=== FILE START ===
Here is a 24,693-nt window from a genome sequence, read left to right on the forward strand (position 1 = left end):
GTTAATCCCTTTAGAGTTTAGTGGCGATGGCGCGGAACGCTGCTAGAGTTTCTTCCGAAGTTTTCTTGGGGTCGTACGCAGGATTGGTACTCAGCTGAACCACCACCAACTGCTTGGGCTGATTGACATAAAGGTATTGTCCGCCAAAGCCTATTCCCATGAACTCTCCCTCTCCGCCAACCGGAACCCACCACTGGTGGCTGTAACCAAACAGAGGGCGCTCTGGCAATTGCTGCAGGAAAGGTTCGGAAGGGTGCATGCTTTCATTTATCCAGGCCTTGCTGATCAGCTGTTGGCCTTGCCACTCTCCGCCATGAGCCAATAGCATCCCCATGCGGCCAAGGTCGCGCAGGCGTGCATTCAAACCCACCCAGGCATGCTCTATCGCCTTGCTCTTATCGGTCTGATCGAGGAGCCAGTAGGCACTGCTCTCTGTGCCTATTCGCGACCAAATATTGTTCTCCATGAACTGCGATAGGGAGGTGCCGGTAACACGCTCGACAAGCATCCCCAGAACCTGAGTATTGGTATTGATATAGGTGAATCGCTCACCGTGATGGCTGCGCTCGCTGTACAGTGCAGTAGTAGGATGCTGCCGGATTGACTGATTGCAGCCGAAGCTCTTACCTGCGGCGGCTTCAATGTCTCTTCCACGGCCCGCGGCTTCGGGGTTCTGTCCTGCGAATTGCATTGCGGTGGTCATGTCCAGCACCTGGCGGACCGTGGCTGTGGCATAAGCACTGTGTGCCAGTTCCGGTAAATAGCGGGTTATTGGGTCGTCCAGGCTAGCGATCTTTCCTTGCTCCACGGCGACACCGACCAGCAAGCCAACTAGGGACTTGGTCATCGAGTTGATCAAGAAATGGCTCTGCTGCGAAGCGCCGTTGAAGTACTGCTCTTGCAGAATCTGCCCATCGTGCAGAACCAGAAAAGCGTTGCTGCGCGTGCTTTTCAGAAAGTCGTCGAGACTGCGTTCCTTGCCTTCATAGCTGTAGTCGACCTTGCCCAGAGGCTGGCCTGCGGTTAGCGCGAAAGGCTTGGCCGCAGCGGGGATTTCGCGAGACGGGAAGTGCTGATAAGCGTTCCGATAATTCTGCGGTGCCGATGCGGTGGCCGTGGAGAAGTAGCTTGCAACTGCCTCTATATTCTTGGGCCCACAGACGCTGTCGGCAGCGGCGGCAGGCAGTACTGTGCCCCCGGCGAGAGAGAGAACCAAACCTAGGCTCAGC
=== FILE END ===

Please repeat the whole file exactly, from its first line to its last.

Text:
Here is a 24,693-nt window from a genome sequence, read left to right on the forward strand (position 1 = left end):
GTTAATCCCTTTAGAGTTTAGTGGCGATGGCGCGGAACGCTGCTAGAGTTTCTTCCGAAGTTTTCTTGGGGTCGTACGCAGGATTGGTACTCAGCTGAACCACCACCAACTGCTTGGGCTGATTGACATAAAGGTATTGTCCGCCAAAGCCTATTCCCATGAACTCTCCCTCTCCGCCAACCGGAACCCACCACTGGTGGCTGTAACCAAACAGAGGGCGCTCTGGCAATTGCTGCAGGAAAGGTTCGGAAGGGTGCATGCTTTCATTTATCCAGGCCTTGCTGATCAGCTGTTGGCCTTGCCACTCTCCGCCATGAGCCAATAGCATCCCCATGCGGCCAAGGTCGCGCAGGCGTGCATTCAAACCCACCCAGGCATGCTCTATCGCCTTGCTCTTATCGGTCTGATCGAGGAGCCAGTAGGCACTGCTCTCTGTGCCTATTCGCGACCAAATATTGTTCTCCATGAACTGCGATAGGGAGGTGCCGGTAACACGCTCGACAAGCATCCCCAGAACCTGAGTATTGGTATTGATATAGGTGAATCGCTCACCGTGATGGCTGCGCTCGCTGTACAGTGCAGTAGTAGGATGCTGCCGGATTGACTGATTGCAGCCGAAGCTCTTACCTGCGGCGGCTTCAATGTCTCTTCCACGGCCCGCGGCTTCGGGGTTCTGTCCTGCGAATTGCATTGCGGTGGTCATGTCCAGCACCTGGCGGACCGTGGCTGTGGCATAAGCACTGTGTGCCAGTTCCGGTAAATAGCGGGTTATTGGGTCGTCCAGGCTAGCGATCTTTCCTTGCTCCACGGCGACACCGACCAGCAAGCCAACTAGGGACTTGGTCATCGAGTTGATCAAGAAATGGCTCTGCTGCGAAGCGCCGTTGAAGTACTGCTCTTGCAGAATCTGCCCATCGTGCAGAACCAGAAAAGCGTTGCTGCGCGTGCTTTTCAGAAAGTCGTCGAGACTGCGTTCCTTGCCTTCATAGCTGTAGTCGACCTTGCCCAGAGGCTGGCCTGCGGTTAGCGCGAAAGGCTTGGCCGCAGCGGGGATTTCGCGAGACGGGAAGTGCTGATAAGCGTTCCGATAATTCTGCGGTGCCGATGCGGTGGCCGTGGAGAAGTAGCTTGCAACTGCCTCTATATTCTTGGGCCCACAGACGCTGTCGGCAGCGGCGGCAGGCAGTACTGTGCCCCCGGCGAGAGAGAGAACCAAACCTAGGCTCAGC